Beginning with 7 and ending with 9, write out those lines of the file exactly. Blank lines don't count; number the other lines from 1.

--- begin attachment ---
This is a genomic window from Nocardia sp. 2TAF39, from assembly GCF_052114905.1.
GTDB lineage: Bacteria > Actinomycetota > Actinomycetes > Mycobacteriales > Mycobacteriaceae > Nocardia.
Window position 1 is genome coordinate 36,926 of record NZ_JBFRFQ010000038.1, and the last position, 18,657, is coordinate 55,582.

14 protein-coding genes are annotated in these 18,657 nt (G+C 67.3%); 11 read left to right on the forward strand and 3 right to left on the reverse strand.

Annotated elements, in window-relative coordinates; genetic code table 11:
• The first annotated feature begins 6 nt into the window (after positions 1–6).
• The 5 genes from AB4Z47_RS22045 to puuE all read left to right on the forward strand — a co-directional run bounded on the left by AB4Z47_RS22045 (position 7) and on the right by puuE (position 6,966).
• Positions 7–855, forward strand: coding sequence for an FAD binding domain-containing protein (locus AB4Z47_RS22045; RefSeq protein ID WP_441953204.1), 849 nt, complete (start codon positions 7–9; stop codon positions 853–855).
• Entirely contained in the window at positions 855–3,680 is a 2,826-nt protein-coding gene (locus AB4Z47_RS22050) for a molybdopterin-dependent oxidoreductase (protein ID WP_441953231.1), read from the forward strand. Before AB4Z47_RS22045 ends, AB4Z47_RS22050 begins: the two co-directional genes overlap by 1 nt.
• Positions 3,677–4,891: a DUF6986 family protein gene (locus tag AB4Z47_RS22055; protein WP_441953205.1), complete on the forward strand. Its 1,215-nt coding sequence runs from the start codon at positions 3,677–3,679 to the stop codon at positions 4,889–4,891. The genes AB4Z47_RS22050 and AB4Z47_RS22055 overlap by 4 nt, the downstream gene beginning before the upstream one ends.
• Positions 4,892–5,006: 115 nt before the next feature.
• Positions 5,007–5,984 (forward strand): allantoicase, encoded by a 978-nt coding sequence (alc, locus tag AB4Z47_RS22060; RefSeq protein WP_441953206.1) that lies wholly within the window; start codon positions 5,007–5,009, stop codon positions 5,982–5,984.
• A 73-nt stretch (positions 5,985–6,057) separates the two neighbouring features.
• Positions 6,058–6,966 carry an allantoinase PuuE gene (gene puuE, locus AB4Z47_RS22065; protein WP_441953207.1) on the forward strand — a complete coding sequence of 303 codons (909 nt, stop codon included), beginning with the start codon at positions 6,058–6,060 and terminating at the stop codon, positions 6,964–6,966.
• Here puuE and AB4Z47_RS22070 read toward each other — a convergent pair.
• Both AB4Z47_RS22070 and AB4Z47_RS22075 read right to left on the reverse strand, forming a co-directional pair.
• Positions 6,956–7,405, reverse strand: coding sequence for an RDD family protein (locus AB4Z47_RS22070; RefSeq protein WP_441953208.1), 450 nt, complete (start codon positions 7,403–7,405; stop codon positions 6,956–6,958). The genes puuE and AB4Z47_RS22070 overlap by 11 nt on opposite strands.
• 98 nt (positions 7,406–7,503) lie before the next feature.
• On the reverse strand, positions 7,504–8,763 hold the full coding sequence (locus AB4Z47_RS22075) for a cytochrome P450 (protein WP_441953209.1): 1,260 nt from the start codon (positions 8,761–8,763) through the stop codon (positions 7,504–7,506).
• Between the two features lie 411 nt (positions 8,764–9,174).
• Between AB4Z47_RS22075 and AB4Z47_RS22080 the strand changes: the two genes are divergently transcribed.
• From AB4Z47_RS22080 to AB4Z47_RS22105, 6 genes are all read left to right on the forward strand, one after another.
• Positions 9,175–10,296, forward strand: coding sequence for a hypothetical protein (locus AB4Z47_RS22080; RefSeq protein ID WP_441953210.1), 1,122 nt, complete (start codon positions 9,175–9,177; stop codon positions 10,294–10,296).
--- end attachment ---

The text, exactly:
• The 5 genes from AB4Z47_RS22045 to puuE all read left to right on the forward strand — a co-directional run bounded on the left by AB4Z47_RS22045 (position 7) and on the right by puuE (position 6,966).
• Positions 7–855, forward strand: coding sequence for an FAD binding domain-containing protein (locus AB4Z47_RS22045; RefSeq protein ID WP_441953204.1), 849 nt, complete (start codon positions 7–9; stop codon positions 853–855).
• Entirely contained in the window at positions 855–3,680 is a 2,826-nt protein-coding gene (locus AB4Z47_RS22050) for a molybdopterin-dependent oxidoreductase (protein ID WP_441953231.1), read from the forward strand. Before AB4Z47_RS22045 ends, AB4Z47_RS22050 begins: the two co-directional genes overlap by 1 nt.